This weekend was a great example. After the Government Oversight (OPEGA) report confirmed that Maine State Housing Authority had spent over $400,000 on contributions and donations and more than $44,000 on “staff celebrations”, that former director Dale McCormick had personally been reimbursed for over $50,000 in travel costs and that she was reimbursed for nearly $10,000 of non-business meal expenses, Maine newspapers quickly conjured up a far different picture.
Here are a few headlines:
- Bangor Daily News: “Watchdog agency finds no wrongdoing at MaineHousing after months of furor”
- Portland Press Herald: “Housing authority probe finds no fraud”
- MPBN: “MaineHousing Review Finds no Evidence of Wrongdoing”
That’s the spin from the Maine media. Now here are the facts:
OPEGA found that at least $458,410 was spent between 2007 and 2011 on “contributions specifically for sponsorships, donations, and membership.”
The report found that former director McCormick incurred at least $50,000 in reimbursements for travel and meals in just five years. That total included at least 40 out-of-state trips and two international trips.
In all, 62 MaineHousing staff members attended 89 conferences in just five years between 2007 and 2011. The total cost exceeded $115,000.
The report also stated that receipts for travel, meals and lodging were not always provided, leaving the door open for fraud.
McCormick spent, or was reimbursed for $9,625 in meals that took place when she was not travelling and when no business purpose was documented.
MaineHousing spent $309,400 on “teambuilding, recognition and appreciation, and wellness incentives,”according to the report. This total includes more than $70,000 in gift cards, awards, gift, flowers and coffee. Another $106,000 was for staff training including “leadership” and “diversity training.”
Staff “celebrations” costs taxpayers a total of more than $44,000 in just the five years OPEGA looked at. OPEGA questioned the practice, noting that, “the frequency with which these expenses were incurred cause us to question whether they were all truly necessary.”
The OPEGA report also highlights a purchase of $17,412 for artwork for the MaineHousing offices. The art was purchased from Greenhut Galleries, in Portland. Greenhut Galleries is owned by Peggy Greenhut Golden, who previously worked as the head of the Maine Art Commission under former Governor Angus King.
Also of concern to OPEGA was $3,500 in bonuses given to vendors. Also, former director Dale McCormick used MaineHousing funds to pay for consultants to accompany her to conferences associated with MaineHousing’s “carbon project.” The OPEGA report does not give details, but does highlight a 2008 conference when McCormick was reimbursed $3,245, some of which covered the cost of a consultant attending the New York carbon conference.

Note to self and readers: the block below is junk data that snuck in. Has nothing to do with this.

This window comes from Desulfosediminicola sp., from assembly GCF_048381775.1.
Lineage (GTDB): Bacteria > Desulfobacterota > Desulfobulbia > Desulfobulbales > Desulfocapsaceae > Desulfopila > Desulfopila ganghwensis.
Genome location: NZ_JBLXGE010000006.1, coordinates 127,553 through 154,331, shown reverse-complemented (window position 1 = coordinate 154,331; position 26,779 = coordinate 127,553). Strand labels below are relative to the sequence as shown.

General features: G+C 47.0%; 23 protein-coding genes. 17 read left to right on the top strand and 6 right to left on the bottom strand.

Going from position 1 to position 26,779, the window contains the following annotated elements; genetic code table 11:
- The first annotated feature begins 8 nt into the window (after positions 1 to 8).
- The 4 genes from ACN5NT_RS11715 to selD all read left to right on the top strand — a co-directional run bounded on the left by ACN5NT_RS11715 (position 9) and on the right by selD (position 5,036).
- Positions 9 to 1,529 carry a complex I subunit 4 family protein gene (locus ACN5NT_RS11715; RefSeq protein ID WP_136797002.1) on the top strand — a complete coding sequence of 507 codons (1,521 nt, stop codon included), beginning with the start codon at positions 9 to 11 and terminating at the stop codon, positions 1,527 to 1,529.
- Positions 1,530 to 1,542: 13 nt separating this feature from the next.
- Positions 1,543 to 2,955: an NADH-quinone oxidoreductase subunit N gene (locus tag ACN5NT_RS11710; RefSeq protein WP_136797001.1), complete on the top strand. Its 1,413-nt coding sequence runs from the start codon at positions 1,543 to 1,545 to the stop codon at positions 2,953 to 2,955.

To read more about the OPEGA report findings, click here.
Now, let’s read that headline again: “Watchdog agency finds no wrongdoing at MaineHousing”
It’s hard to tell what the Bangor Daily News would regard as ‘wrongdoing’, but wasting hundreds of thousands of taxpayer dollars on travel and meals that have nothing to do with the function of the agency comes pretty close to ‘wrongdoing’ in my book.
In fact, the OPEGA report doesn’t even get into the potential millions in wasted money on failed carbon-trading schemes. All this, while 6,500 families sit on a waiting list for affordable housing, and hundreds of Maine families go without heating assistance.
Earlier this year, former Maine Housing Director Dale McCormick said “People will die” because Maine Housing lacked enough funds to provide heating assistance to those who need it. The average LIHEAP recipient in Maine receives roughly $800 a year for heating assistance.
This small sample from OPEGA shows McCormick chose to spend well over $1 million on non-essential travel, meals, staff celebrations, bonuses, gift cards, and other items – every dollar of which could have gone to help poor Mainers heat their homes.
That’s more than 1,000 Maine families that did without heating assistance because McCormick chose to do business this way.
This is just the tip of the iceberg. Those in the media that try to portray this report as somehow positive for the previous management of Maine Housing are simply living in a different reality, and the more details that emerge, the more evident it will become how truly out-of-touch Maine’s newspapers have become.
One exception to this was the Lewiston Sun Journal. Editor Judy Meyer today wrote a fair piece about the report, pointing out the limited nature of the OPEGA inquiry, and rightly noting that expenditures at Maine Housing were out of order. We don’t always agree with the Sun Journal editorial board, but it’s a relief to see that at least one of Maine’s daily papers refuses to drink the left-wing Kool-Aid.